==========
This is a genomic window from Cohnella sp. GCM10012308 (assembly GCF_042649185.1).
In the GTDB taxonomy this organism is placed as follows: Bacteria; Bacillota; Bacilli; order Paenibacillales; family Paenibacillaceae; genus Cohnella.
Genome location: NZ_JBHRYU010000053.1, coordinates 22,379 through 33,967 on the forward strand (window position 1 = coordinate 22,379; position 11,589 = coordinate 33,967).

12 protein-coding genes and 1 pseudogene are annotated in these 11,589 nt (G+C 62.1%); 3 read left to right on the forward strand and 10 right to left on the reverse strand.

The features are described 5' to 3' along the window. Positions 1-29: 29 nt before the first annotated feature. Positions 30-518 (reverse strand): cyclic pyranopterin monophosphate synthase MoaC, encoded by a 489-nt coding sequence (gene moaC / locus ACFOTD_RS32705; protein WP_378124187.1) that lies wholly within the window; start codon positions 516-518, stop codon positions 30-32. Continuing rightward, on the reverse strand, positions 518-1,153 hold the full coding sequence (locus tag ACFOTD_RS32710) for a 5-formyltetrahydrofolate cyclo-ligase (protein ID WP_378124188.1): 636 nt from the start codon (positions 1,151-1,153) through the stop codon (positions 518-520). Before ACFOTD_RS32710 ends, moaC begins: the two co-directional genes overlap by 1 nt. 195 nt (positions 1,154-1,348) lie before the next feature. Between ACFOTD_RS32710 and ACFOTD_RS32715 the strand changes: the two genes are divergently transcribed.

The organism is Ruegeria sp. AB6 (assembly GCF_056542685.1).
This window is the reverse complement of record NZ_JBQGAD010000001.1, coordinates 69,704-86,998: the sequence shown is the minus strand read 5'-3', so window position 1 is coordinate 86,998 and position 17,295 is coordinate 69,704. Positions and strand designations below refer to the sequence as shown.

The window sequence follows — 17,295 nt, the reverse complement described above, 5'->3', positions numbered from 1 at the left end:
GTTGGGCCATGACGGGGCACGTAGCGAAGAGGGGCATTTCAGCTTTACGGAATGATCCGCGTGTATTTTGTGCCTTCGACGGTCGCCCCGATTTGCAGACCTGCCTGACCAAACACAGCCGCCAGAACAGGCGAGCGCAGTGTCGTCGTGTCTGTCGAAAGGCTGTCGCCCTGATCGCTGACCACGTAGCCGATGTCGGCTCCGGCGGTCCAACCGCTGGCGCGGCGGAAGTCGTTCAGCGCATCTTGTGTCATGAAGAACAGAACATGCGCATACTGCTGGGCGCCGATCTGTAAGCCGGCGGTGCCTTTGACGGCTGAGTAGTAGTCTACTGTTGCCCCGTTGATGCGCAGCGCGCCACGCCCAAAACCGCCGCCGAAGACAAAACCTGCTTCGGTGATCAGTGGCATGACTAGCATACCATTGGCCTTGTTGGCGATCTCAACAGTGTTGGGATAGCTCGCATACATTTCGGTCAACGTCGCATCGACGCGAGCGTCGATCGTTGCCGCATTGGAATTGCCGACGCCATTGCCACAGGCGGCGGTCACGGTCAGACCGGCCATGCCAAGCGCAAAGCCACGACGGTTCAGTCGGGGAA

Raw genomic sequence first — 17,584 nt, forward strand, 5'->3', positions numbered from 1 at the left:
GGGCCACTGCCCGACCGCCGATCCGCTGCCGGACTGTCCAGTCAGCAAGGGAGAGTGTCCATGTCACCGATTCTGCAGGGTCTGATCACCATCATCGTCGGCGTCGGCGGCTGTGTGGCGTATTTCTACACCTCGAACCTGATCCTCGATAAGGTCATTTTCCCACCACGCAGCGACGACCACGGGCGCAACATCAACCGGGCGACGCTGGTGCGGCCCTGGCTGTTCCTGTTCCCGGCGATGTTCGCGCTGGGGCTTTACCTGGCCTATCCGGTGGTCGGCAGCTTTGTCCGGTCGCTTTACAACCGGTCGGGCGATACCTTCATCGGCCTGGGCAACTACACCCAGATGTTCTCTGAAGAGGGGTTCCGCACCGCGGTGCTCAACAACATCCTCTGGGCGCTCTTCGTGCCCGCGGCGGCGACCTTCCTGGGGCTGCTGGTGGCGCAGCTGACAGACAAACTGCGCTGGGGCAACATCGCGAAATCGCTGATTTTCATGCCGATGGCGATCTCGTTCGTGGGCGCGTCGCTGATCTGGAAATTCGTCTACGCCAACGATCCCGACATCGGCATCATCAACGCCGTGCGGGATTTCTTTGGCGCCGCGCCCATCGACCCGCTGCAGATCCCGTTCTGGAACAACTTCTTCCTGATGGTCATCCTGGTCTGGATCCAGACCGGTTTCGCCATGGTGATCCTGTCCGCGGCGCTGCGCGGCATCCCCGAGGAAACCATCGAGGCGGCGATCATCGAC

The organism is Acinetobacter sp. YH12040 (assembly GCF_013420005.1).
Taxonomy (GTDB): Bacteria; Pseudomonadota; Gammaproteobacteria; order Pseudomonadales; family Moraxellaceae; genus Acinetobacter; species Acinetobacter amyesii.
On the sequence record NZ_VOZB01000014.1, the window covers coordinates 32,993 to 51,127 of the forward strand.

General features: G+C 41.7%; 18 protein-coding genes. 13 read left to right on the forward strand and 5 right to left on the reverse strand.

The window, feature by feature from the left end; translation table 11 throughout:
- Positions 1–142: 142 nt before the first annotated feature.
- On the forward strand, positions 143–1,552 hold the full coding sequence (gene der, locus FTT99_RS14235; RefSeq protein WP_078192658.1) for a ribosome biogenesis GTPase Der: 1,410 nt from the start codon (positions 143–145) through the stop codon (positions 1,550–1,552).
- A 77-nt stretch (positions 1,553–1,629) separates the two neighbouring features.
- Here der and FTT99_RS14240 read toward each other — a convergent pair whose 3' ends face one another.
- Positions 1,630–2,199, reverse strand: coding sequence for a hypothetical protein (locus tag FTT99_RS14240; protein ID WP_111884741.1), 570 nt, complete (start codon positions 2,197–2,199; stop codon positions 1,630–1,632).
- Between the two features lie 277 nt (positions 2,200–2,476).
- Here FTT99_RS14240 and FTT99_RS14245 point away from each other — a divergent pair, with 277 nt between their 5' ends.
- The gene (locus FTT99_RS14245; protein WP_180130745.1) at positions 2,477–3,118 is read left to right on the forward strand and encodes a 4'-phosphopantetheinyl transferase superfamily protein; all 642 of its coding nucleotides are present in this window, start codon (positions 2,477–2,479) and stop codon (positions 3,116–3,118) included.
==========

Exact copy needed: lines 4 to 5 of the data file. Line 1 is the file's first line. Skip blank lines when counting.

12 protein-coding genes and 1 pseudogene are annotated in these 11,589 nt (G+C 62.1%); 3 read left to right on the forward strand and 10 right to left on the reverse strand.

The features are described 5' to 3' along the window. Positions 1-29: 29 nt before the first annotated feature. Positions 30-518 (reverse strand): cyclic pyranopterin monophosphate synthase MoaC, encoded by a 489-nt coding sequence (gene moaC / locus ACFOTD_RS32705; protein WP_378124187.1) that lies wholly within the window; start codon positions 516-518, stop codon positions 30-32. Continuing rightward, on the reverse strand, positions 518-1,153 hold the full coding sequence (locus tag ACFOTD_RS32710) for a 5-formyltetrahydrofolate cyclo-ligase (protein ID WP_378124188.1): 636 nt from the start codon (positions 1,151-1,153) through the stop codon (positions 518-520). Before ACFOTD_RS32710 ends, moaC begins: the two co-directional genes overlap by 1 nt. 195 nt (positions 1,154-1,348) lie before the next feature. Between ACFOTD_RS32710 and ACFOTD_RS32715 the strand changes: the two genes are divergently transcribed.